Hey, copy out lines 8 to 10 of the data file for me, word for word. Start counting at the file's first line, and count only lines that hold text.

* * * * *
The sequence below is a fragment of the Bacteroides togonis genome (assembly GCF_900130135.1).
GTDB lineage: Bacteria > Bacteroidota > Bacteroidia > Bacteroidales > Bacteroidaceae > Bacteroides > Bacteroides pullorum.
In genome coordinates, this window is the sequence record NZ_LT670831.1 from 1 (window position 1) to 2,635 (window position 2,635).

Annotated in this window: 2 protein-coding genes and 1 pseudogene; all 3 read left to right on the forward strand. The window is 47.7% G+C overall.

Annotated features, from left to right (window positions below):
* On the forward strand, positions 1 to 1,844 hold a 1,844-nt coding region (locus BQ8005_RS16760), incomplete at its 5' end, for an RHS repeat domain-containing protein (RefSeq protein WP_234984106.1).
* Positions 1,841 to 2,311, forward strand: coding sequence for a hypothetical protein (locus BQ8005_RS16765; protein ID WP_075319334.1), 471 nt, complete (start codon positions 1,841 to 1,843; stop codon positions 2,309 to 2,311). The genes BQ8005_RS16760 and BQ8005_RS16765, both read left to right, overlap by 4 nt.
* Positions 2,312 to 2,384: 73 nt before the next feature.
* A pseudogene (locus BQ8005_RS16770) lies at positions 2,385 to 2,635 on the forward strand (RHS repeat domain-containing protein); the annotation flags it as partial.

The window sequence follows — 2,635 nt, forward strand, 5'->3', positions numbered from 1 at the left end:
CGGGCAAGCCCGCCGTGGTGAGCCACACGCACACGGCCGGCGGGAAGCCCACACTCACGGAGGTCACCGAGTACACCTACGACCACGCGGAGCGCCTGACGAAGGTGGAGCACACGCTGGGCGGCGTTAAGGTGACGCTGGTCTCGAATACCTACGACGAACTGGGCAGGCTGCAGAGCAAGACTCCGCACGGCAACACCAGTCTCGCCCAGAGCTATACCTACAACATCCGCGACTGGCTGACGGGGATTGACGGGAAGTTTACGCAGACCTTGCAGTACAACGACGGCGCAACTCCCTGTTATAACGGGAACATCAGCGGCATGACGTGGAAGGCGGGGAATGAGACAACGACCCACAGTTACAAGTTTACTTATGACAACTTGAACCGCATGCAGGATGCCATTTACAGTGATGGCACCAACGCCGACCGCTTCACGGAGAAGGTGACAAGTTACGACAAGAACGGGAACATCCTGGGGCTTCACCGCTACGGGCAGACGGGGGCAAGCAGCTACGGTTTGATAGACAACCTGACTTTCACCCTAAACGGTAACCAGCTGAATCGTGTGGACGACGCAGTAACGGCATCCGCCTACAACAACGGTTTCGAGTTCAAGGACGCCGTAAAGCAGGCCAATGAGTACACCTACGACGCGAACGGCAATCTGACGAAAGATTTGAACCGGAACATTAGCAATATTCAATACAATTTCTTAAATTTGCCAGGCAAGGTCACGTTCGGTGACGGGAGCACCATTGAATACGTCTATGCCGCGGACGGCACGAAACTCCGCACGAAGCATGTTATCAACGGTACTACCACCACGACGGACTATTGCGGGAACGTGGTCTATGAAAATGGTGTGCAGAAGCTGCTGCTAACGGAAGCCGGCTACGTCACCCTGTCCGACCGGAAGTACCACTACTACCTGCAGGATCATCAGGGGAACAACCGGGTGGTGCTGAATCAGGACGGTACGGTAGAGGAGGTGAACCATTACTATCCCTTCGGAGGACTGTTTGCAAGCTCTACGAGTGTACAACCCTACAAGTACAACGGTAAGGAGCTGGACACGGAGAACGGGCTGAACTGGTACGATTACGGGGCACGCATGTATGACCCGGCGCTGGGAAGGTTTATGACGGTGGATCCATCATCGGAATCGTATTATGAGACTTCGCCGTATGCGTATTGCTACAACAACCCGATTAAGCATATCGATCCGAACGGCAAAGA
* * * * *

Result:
* Positions 2,312 to 2,384: 73 nt before the next feature.
* A pseudogene (locus BQ8005_RS16770) lies at positions 2,385 to 2,635 on the forward strand (RHS repeat domain-containing protein); the annotation flags it as partial.

The window sequence follows — 2,635 nt, forward strand, 5'->3', positions numbered from 1 at the left end: